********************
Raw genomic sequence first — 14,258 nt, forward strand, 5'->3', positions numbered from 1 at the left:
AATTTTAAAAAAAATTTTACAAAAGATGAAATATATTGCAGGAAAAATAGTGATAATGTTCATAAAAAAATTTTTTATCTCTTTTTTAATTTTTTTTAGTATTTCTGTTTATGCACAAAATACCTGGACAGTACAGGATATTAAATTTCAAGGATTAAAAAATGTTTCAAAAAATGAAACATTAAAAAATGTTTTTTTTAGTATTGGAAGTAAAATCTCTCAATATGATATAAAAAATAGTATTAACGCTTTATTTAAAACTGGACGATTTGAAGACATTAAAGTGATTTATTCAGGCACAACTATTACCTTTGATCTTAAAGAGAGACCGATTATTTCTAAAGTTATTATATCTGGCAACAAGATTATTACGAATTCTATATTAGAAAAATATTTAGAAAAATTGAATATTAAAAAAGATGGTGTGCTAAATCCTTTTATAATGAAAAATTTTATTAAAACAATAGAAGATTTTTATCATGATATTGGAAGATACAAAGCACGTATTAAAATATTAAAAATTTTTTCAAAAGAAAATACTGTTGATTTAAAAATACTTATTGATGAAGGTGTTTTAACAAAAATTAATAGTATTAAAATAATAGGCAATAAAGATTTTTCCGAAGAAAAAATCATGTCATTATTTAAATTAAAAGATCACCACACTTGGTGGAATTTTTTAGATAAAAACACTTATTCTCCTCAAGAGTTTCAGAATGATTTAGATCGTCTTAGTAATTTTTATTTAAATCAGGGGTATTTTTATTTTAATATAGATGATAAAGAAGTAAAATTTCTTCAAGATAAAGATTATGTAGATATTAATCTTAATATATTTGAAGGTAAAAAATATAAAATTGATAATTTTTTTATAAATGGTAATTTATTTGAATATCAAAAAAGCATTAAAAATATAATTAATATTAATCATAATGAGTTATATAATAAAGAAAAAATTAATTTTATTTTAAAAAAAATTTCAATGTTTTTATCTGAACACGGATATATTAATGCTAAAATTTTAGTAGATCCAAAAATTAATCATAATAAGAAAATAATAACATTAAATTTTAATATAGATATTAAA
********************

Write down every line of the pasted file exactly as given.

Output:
Raw genomic sequence first — 14,258 nt, forward strand, 5'->3', positions numbered from 1 at the left:
AATTTTAAAAAAAATTTTACAAAAGATGAAATATATTGCAGGAAAAATAGTGATAATGTTCATAAAAAAATTTTTTATCTCTTTTTTAATTTTTTTTAGTATTTCTGTTTATGCACAAAATACCTGGACAGTACAGGATATTAAATTTCAAGGATTAAAAAATGTTTCAAAAAATGAAACATTAAAAAATGTTTTTTTTAGTATTGGAAGTAAAATCTCTCAATATGATATAAAAAATAGTATTAACGCTTTATTTAAAACTGGACGATTTGAAGACATTAAAGTGATTTATTCAGGCACAACTATTACCTTTGATCTTAAAGAGAGACCGATTATTTCTAAAGTTATTATATCTGGCAACAAGATTATTACGAATTCTATATTAGAAAAATATTTAGAAAAATTGAATATTAAAAAAGATGGTGTGCTAAATCCTTTTATAATGAAAAATTTTATTAAAACAATAGAAGATTTTTATCATGATATTGGAAGATACAAAGCACGTATTAAAATATTAAAAATTTTTTCAAAAGAAAATACTGTTGATTTAAAAATACTTATTGATGAAGGTGTTTTAACAAAAATTAATAGTATTAAAATAATAGGCAATAAAGATTTTTCCGAAGAAAAAATCATGTCATTATTTAAATTAAAAGATCACCACACTTGGTGGAATTTTTTAGATAAAAACACTTATTCTCCTCAAGAGTTTCAGAATGATTTAGATCGTCTTAGTAATTTTTATTTAAATCAGGGGTATTTTTATTTTAATATAGATGATAAAGAAGTAAAATTTCTTCAAGATAAAGATTATGTAGATATTAATCTTAATATATTTGAAGGTAAAAAATATAAAATTGATAATTTTTTTATAAATGGTAATTTATTTGAATATCAAAAAAGCATTAAAAATATAATTAATATTAATCATAATGAGTTATATAATAAAGAAAAAATTAATTTTATTTTAAAAAAAATTTCAATGTTTTTATCTGAACACGGATATATTAATGCTAAAATTTTAGTAGATCCAAAAATTAATCATAATAAGAAAATAATAACATTAAATTTTAATATAGATATTAAA